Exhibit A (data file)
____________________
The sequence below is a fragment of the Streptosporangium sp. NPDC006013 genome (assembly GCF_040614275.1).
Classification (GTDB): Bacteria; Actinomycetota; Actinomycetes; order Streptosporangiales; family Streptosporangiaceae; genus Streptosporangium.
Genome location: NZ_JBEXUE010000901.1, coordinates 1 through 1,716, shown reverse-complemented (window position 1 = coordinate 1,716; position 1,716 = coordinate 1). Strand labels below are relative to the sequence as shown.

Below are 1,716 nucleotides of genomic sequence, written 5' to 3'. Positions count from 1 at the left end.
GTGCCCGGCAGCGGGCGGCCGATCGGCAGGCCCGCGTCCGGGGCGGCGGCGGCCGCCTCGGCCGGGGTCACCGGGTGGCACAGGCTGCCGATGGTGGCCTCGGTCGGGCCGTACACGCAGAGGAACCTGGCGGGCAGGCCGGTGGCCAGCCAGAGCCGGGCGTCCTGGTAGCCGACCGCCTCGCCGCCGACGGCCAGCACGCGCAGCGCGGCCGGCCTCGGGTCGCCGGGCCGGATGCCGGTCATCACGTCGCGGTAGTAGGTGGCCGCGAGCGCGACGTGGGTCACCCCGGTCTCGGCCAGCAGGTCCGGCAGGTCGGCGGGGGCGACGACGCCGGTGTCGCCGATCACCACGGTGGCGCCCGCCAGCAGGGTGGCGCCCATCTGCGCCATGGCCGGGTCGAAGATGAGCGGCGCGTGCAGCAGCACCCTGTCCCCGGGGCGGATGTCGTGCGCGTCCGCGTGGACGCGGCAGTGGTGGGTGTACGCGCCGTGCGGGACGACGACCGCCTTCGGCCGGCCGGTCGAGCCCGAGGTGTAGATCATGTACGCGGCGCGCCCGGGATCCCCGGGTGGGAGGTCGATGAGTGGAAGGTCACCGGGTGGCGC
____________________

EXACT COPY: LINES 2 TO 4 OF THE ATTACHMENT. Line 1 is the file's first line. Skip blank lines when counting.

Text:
Classification (GTDB): Bacteria; Actinomycetota; Actinomycetes; order Streptosporangiales; family Streptosporangiaceae; genus Streptosporangium.
Genome location: NZ_JBEXUE010000901.1, coordinates 1 through 1,716, shown reverse-complemented (window position 1 = coordinate 1,716; position 1,716 = coordinate 1). Strand labels below are relative to the sequence as shown.

Below are 1,716 nucleotides of genomic sequence, written 5' to 3'. Positions count from 1 at the left end.